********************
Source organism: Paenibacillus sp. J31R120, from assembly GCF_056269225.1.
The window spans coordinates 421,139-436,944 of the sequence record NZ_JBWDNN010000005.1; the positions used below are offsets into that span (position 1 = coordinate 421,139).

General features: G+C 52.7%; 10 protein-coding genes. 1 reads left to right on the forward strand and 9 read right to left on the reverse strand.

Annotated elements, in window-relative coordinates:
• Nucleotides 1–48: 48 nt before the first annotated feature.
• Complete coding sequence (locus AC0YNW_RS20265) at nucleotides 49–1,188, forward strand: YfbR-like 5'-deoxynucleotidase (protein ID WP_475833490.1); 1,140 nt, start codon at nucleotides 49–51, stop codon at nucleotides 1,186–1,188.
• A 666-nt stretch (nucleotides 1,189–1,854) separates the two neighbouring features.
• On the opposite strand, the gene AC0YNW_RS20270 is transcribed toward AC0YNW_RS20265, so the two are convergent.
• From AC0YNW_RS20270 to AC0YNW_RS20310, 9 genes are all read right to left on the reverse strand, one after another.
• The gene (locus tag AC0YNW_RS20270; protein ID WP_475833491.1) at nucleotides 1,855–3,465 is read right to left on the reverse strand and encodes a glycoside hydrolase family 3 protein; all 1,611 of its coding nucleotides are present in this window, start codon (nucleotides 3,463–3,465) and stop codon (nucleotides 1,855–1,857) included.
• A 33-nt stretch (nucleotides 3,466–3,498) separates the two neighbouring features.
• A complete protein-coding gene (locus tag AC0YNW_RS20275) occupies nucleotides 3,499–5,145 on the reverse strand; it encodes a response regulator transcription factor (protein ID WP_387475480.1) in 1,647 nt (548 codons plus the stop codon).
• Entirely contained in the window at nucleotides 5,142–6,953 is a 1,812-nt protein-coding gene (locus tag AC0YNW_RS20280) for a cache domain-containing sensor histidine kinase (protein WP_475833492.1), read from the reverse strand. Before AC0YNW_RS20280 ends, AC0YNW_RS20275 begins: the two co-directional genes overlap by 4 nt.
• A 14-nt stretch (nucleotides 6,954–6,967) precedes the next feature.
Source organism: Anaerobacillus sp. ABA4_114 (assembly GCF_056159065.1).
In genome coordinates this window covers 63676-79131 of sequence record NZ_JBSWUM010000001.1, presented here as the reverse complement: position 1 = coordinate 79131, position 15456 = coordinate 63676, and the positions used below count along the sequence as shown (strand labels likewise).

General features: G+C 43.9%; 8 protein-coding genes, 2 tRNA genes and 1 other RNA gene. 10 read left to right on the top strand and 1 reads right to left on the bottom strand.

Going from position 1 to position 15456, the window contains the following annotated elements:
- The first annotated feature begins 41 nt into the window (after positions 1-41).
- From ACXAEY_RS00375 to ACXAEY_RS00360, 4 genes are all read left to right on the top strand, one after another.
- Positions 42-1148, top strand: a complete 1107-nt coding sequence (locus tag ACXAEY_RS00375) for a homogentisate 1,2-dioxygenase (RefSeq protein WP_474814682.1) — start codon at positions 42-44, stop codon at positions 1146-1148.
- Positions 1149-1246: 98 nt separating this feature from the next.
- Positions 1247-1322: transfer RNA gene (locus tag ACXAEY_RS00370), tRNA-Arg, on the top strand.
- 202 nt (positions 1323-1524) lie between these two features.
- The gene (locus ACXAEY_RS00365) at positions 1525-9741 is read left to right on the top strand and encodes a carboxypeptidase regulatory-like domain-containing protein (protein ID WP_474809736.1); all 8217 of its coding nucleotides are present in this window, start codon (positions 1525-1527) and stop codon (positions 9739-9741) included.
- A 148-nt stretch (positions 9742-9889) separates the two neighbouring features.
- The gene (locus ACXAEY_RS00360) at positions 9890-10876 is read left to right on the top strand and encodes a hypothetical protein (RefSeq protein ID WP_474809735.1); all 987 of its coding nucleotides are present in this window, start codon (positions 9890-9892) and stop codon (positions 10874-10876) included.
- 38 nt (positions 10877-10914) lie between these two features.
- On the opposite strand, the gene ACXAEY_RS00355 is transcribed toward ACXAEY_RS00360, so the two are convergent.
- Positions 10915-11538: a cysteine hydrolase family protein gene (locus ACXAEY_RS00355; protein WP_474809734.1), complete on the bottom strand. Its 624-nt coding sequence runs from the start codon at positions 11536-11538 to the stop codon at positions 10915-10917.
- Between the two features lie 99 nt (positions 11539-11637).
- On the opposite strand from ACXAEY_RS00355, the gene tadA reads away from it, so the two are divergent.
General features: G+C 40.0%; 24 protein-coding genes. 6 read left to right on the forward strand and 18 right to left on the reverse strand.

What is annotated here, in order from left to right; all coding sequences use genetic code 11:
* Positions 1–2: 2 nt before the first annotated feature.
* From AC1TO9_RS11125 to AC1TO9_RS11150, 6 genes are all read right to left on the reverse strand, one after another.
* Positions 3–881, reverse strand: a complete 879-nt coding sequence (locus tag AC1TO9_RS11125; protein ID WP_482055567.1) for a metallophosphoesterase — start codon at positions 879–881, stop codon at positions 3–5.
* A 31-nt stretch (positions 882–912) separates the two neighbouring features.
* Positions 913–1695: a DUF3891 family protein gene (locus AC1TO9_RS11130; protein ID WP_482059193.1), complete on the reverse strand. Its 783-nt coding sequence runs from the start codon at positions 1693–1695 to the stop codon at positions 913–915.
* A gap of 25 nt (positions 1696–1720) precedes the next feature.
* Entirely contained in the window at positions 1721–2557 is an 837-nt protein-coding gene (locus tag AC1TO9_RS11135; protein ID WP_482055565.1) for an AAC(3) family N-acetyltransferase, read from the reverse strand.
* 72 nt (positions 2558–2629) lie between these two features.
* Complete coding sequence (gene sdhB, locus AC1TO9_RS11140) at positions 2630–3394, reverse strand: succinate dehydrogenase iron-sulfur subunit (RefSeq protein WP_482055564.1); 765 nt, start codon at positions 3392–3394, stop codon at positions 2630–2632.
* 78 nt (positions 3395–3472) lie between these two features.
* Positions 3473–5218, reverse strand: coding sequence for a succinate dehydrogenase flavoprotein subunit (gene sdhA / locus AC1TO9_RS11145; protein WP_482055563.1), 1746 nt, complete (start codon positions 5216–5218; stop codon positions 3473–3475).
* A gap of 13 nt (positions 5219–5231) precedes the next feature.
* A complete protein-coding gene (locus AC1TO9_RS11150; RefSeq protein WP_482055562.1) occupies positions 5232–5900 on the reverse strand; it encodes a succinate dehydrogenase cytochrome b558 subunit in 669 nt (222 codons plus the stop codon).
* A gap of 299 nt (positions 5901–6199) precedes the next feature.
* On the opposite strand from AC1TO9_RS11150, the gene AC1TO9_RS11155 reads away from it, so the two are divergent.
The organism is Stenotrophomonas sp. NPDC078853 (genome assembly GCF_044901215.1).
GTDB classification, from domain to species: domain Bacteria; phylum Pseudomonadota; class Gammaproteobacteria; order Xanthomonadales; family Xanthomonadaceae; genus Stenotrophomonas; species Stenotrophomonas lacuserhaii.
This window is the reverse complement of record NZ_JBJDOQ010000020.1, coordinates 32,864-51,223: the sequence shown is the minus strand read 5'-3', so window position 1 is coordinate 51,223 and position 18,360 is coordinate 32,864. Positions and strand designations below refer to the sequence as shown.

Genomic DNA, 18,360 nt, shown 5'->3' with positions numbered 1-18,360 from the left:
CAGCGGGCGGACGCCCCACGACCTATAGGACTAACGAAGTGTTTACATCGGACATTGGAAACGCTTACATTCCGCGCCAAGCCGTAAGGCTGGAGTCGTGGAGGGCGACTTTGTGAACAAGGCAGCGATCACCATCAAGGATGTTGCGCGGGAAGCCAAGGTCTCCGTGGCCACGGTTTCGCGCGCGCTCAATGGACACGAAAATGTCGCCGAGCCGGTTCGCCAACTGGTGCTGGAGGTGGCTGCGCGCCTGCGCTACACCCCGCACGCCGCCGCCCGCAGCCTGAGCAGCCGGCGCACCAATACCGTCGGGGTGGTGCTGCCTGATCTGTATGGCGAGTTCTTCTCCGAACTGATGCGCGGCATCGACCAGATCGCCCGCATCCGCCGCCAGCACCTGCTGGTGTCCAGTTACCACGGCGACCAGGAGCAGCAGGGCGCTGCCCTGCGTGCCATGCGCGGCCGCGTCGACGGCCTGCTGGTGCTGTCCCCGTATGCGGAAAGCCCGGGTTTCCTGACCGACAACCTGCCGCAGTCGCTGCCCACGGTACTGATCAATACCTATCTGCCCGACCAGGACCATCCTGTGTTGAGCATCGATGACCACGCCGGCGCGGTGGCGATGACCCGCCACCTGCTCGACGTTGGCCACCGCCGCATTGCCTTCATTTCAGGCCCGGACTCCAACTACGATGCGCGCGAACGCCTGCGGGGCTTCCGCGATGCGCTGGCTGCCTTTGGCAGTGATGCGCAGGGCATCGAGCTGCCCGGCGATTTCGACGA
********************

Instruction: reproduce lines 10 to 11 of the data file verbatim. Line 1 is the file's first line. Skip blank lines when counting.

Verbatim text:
• The gene (locus tag AC0YNW_RS20270; protein ID WP_475833491.1) at nucleotides 1,855–3,465 is read right to left on the reverse strand and encodes a glycoside hydrolase family 3 protein; all 1,611 of its coding nucleotides are present in this window, start codon (nucleotides 3,463–3,465) and stop codon (nucleotides 1,855–1,857) included.
• A 33-nt stretch (nucleotides 3,466–3,498) separates the two neighbouring features.